--error-output-format <s> - The format to use when outputting errors (e.g. basic, advanced) (default: basic)
    --version, -v             - Print version and exit
    --help, -h                - Show this message

As you can see we've also specified the version, which gives us the --version flag.

Option Dependencies

You can set up some options to be dependent on the presence or absence of other options. The app will not execute successfully unless all the dependencies are met. You can make your dependencies quite complex, but it is best to keep it pretty simple.

#!/usr/bin/env ruby

require 'escort'
require 'my_app'

Escort::App.create do |app|
  app.options do |opts|
    opts.opt :flag1, "Flag 1", :short => '-f', :long => '--flag1', :type => :boolean
    opts.opt :flag2, "Flag 2", :short => :none, :long => '--flag2', :type => :boolean, :default => true
    opts.opt :option1, "Option1", :short => '-o', :long => '--option1', :type => :string
    opts.opt :option2, "Option2", :short => :none, :long => '--option2', :type => :string, :multi => true
    opts.opt :option3, "Option3", :short => :none, :long => '--option3', :type => :string
    opts.opt :option4, "Option4", :short => :none, :long => '--option4', :type => :string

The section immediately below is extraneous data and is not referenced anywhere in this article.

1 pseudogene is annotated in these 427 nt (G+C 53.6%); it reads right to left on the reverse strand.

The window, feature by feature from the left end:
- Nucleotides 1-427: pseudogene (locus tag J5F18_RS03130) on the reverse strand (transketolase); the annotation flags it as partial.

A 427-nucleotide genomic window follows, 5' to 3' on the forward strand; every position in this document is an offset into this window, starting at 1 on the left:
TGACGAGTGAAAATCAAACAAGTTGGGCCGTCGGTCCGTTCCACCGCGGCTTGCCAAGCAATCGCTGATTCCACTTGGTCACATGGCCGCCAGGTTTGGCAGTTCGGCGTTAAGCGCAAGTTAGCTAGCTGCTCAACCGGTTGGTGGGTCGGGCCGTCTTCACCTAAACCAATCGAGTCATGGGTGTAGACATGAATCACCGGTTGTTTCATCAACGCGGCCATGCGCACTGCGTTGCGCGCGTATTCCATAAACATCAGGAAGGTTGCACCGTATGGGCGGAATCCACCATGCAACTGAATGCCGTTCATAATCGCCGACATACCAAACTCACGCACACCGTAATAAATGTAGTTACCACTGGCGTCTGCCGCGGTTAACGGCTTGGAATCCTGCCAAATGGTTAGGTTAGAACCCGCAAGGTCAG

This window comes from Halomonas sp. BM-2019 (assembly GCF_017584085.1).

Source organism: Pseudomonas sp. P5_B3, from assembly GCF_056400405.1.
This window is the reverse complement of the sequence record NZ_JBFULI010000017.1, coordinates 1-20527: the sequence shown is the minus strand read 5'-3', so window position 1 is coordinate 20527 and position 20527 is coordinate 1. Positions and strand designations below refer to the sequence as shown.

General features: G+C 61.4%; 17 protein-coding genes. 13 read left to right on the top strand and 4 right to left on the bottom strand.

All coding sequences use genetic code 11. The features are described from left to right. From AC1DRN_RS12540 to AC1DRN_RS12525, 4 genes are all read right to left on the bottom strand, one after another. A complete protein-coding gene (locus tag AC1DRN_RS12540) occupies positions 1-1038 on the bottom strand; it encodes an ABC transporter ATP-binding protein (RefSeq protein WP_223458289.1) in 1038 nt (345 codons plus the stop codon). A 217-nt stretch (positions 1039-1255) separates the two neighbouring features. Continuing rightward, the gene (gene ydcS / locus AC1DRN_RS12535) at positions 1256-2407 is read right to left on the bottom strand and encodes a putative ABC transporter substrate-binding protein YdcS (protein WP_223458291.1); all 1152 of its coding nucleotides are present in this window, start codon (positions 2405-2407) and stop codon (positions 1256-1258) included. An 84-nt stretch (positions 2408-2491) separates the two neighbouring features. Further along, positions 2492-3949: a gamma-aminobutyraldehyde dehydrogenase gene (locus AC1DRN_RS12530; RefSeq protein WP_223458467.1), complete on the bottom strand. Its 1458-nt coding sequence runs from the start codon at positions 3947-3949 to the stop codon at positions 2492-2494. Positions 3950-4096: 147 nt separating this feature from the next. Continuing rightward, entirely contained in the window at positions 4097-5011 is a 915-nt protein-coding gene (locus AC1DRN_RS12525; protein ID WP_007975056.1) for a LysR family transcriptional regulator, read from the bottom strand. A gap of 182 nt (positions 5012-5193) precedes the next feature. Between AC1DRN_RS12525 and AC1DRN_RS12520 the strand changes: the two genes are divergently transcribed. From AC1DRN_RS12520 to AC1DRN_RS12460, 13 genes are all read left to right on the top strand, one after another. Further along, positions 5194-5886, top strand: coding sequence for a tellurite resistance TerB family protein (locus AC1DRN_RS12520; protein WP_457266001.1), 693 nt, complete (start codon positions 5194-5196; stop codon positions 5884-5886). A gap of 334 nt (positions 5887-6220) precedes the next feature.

opts.dependency :option1, :on => :flag1
    opts.dependency :option2, :on => [:flag1, :option1]
    opts.dependency :option3, :on => {:option1 => 'foo'}
    #opts.dependency :option4, :on => [{:flag1 => false}, :option1] #This will get you into big trouble as it can never be fulfilled
    opts.dependency :option4, :on => [{:flag2 => false}, :option1]
  end

  app.action do |options, arguments|
    MyApp::ExampleCommand.new(options, arguments).execute
  end
end

In this case if you're using :option1 you need to have :flag1 as well e.g.:

./app.rb -o foo -f

:option2 requires both :option1 and :flag1 (of course since :option1 already has a dependency on :flag1 it is bit redundant, but demostrates the syntax).

:option3 is dependant on :option1 having a particular value, so we need to have:

./app.rb -o foo -f --option3=bar

in order for the app to execute successfully, when we've specified :option3 on the command-line.

Note how with :option4 we can mix the syntax. However also note the commented out dependency, this is how you can get into trouble if you make your dependencies too complex. :option4 in the comment requires :option1 and the absence of :flag1, but :option1 requires :flag1 to be present. Needless to say with that specification, using :option4 on the command-line will never allow the app to execute successfully.

Option Conflicts

You can specify 2 or more option as conflicting, which means the app will not execute successfully if more than one of those options are provided on the command-line together.

#!/usr/bin/env ruby

require 'escort'
require 'my_app'

Escort::App.create do |app|
  app.options do |opts|
    opts.opt :flag1, "Flag 1", :short => '-f', :long => '--flag1', :type => :boolean
    opts.opt :flag2, "Flag 2", :short => :none, :long => '--flag2', :type => :boolean

    opts.conflict :flag1, :flag2, :flag3
  end

  app.action do |options, arguments|
    MyApp::ExampleCommand.new(options, arguments).execute
  end
end

This will succeed:

./app.rb --flag1

This will fail:

./app.rb --flag1 --flag2

Simple!

Validations